EpiWear: Students work up wearable to halt allergic reactions
What if, in an emergency, you reach for your epinephrine shot and it's not there? It would be if you were wearing it.
Rice University students have designed a small, foldable epinephrine delivery device meant to be worn on a wrist, like a watch, or elsewhere on the body by a person at risk of an allergic reaction that requires an immediate response.
The trifold device they call EpiWear has a unique, spring-activated injection system that would provide a full dose of the drug to a person experiencing an allergic reaction.
The team – junior bioengineering majors Albert Han, Alex Li, Jacob Mattia and Justin Tang, and freshman Callum Parks – said the device is intended for all but small children, and could be a good alternative to other delivery systems on the market.
"The idea came from me, because I suffer peanut allergies," said Tang, who worked on the device at the Brown School of Engineering's Oshman Engineering Design Kitchen with adviser and Rice lecturer Deirdre Hunter. "I'm very self-aware and worried about my life, but it was always difficult for me to bring something as bulky and obtrusive as this when going to dinner with friends or just going out at night."
Tang held up the penlike syringe he carries in case of emergency. Such pens were the focus of controversy a few years ago when Congress held a hearing on the sharply rising price of the devices.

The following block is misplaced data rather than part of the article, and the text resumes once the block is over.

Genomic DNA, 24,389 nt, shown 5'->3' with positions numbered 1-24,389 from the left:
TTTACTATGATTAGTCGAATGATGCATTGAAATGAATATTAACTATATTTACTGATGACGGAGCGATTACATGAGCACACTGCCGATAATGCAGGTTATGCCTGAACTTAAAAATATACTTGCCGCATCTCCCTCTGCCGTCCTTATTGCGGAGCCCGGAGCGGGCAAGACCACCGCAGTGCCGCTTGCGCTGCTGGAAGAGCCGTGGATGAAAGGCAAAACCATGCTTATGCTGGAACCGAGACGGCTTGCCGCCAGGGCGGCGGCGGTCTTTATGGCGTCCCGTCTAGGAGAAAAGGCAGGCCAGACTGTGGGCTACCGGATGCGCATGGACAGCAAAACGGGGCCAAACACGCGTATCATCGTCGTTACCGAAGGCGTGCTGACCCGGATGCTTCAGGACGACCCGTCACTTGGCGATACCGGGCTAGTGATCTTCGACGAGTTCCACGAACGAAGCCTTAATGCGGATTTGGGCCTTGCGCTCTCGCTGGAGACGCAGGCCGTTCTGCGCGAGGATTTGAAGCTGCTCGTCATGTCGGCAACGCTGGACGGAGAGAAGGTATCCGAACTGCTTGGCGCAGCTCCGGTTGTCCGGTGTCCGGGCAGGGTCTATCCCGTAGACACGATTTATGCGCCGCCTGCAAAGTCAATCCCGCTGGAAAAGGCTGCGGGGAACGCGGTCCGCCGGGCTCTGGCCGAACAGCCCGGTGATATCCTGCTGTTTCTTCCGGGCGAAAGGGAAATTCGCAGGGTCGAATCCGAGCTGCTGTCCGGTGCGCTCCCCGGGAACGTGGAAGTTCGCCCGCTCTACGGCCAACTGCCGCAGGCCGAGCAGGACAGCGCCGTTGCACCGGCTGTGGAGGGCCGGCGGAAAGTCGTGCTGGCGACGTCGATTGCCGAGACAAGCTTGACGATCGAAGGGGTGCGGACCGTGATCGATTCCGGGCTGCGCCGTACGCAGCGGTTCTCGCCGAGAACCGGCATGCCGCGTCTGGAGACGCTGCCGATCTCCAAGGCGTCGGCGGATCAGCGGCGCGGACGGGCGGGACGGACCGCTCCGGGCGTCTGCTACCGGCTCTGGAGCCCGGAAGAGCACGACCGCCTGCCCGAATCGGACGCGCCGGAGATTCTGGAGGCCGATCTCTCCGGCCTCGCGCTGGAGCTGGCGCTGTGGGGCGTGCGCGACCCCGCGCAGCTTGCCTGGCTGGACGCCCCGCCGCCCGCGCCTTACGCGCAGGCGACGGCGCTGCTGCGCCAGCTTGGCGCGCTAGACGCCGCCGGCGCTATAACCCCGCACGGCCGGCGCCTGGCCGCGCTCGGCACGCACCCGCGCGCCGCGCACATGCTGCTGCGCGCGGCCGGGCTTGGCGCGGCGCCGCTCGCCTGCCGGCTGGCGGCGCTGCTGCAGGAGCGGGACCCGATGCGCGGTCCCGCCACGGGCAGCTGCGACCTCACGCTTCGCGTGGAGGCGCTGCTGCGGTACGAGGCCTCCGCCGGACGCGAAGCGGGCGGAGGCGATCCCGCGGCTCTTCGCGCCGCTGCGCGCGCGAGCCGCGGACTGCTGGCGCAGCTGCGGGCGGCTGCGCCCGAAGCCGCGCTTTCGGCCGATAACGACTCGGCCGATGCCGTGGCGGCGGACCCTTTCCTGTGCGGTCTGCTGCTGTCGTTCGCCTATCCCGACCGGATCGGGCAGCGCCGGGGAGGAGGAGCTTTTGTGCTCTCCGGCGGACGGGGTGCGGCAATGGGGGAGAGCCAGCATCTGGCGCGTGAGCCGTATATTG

The Rice team hopes its creation will lead to a delivery device that is less expensive, more stylish and thus more likely to be worn by users.
"We designed the optimal device to house the minimal amount of epinephrine necessary for injection," Mattia said, holding a scaled-up prototype.
EpiWear is designed to inject a dose of 0.3 milliliters of epinephrine, the same as commercial devices that contain more of the drug.
"They actually only inject a fraction of what they hold," Li said.
When unfolded, the hinged device will be about the same length as the epinephrine pens on the market now, with the dose in the middle section and a strong spring in the top. Releasing a safety lever will allow the user to push a cap on top that, in the prototype, cuts a line and releases the spring, plunging the syringe into the user's thigh.
Along with the lever, Li said the nature of the trifold is itself a safety feature.
"None of the compartments are linear, so the needle would be in one compartment while the spring is in another," he said. "Even if the spring were to go off accidentally, it wouldn't be able to push the needle.
"We also plan to have a case that goes around the whole device that will prevent the button from hitting anything and allow you to wear it comfortably without risk of triggering it accidently," Li said.
They realize, too, that a fashionable EpiWear is more likely to be worn.
"There has been research on which patients carry pens and which don't," Mattia said. "We've been focusing on the mechanism itself, but some of the ideas we've thought about are designing it with cool colors or integrating a watch to make it a dual-purpose device.
"If it's something that's going to save your life, we think that would be enough to persuade people to maintain it on their bodies," Li said. "At the end of the day, it's better to have it on you."